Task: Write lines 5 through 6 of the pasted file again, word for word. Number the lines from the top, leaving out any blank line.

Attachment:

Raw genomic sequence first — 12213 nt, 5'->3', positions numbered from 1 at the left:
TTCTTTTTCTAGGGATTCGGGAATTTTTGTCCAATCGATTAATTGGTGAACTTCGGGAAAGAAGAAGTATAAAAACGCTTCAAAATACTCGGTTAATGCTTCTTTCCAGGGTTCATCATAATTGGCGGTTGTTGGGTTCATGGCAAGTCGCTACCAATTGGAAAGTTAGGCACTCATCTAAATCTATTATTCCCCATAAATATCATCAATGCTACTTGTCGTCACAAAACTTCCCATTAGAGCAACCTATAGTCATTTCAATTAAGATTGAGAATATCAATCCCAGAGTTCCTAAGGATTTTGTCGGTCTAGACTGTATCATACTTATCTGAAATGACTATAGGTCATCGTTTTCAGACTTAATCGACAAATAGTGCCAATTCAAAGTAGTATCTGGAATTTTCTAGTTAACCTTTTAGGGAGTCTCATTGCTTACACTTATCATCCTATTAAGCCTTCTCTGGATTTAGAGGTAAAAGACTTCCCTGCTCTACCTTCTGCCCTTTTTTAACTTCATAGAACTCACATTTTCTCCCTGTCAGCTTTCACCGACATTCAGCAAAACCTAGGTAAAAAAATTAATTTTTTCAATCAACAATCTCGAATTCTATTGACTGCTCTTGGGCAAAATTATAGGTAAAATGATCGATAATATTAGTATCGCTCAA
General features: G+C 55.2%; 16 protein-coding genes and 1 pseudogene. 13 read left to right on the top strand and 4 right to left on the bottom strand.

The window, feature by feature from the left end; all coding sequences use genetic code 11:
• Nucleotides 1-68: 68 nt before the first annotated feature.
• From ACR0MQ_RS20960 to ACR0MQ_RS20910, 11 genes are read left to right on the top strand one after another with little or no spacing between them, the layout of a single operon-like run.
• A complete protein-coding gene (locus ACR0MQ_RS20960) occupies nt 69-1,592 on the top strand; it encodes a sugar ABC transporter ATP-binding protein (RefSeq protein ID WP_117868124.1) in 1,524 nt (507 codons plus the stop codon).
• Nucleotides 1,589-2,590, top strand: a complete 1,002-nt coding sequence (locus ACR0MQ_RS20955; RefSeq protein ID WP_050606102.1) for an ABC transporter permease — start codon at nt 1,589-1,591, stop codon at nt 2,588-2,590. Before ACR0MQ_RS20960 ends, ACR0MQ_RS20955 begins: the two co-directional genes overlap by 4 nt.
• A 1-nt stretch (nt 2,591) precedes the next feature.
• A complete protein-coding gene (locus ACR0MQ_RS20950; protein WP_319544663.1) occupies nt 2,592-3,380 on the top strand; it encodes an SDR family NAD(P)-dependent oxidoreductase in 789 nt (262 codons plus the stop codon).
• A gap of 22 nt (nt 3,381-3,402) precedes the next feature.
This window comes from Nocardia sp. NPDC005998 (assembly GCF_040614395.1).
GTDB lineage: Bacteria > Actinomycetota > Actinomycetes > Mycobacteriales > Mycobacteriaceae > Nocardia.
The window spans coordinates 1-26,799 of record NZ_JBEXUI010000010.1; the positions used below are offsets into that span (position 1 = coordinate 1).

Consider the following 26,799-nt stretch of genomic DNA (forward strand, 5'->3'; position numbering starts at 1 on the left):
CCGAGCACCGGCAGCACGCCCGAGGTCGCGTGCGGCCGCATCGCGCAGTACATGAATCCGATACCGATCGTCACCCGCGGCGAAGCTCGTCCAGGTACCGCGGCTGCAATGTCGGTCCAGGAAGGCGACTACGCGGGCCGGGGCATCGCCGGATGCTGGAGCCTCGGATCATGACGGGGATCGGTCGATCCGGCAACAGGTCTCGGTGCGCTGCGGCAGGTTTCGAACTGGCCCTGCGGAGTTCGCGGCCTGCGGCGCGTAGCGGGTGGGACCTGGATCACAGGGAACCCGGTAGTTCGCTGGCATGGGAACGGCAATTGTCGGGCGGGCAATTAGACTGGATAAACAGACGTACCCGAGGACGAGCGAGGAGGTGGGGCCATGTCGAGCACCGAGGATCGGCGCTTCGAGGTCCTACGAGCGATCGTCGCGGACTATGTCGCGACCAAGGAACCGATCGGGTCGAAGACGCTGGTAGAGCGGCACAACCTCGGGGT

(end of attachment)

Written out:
• Nucleotides 1-68: 68 nt before the first annotated feature.
• From ACR0MQ_RS20960 to ACR0MQ_RS20910, 11 genes are read left to right on the top strand one after another with little or no spacing between them, the layout of a single operon-like run.